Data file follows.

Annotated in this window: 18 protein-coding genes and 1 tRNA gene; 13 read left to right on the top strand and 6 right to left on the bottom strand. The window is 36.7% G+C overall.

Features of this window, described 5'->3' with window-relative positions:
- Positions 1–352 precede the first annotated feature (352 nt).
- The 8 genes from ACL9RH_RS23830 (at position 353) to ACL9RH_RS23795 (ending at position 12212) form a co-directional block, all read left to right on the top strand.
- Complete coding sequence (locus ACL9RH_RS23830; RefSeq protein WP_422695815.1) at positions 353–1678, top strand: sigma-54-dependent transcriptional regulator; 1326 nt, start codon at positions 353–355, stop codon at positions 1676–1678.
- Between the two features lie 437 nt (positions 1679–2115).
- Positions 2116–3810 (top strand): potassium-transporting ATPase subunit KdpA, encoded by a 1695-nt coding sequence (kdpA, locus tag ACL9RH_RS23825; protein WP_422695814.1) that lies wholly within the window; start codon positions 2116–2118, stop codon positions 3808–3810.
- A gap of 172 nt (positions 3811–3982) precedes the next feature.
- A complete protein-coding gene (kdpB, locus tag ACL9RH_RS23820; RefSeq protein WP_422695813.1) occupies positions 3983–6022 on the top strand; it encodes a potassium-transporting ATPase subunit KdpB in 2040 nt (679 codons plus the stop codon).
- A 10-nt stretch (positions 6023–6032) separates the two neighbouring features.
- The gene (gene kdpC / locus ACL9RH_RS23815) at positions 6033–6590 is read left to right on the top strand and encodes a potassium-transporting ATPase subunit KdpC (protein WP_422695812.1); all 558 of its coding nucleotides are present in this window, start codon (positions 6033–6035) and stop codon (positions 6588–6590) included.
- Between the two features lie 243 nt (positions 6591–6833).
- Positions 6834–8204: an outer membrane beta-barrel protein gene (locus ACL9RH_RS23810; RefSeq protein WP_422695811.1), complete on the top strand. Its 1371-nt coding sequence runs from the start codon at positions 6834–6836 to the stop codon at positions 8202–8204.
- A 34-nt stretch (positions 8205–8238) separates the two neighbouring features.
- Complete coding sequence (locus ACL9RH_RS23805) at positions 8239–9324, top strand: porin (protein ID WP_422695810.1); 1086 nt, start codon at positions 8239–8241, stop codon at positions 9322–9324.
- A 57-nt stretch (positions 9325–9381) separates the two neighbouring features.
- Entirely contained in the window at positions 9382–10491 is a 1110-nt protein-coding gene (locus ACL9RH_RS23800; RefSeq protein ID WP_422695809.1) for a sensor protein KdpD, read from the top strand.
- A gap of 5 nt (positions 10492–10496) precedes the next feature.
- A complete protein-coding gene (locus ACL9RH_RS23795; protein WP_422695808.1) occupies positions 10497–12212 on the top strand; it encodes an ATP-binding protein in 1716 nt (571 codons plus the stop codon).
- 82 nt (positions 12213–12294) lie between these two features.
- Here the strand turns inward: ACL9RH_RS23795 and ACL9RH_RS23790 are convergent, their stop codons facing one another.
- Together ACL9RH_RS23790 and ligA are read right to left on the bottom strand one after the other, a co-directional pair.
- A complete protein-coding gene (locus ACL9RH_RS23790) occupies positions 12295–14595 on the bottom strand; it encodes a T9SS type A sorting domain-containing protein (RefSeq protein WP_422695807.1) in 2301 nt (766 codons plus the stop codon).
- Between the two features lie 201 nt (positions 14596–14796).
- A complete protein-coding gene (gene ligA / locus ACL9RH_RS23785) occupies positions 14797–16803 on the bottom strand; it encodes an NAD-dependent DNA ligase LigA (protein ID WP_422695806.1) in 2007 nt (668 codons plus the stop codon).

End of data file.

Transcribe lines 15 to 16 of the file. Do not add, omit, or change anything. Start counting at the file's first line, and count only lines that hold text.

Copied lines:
- Complete coding sequence (locus ACL9RH_RS23805) at positions 8239–9324, top strand: porin (protein ID WP_422695810.1); 1086 nt, start codon at positions 8239–8241, stop codon at positions 9322–9324.
- A 57-nt stretch (positions 9325–9381) separates the two neighbouring features.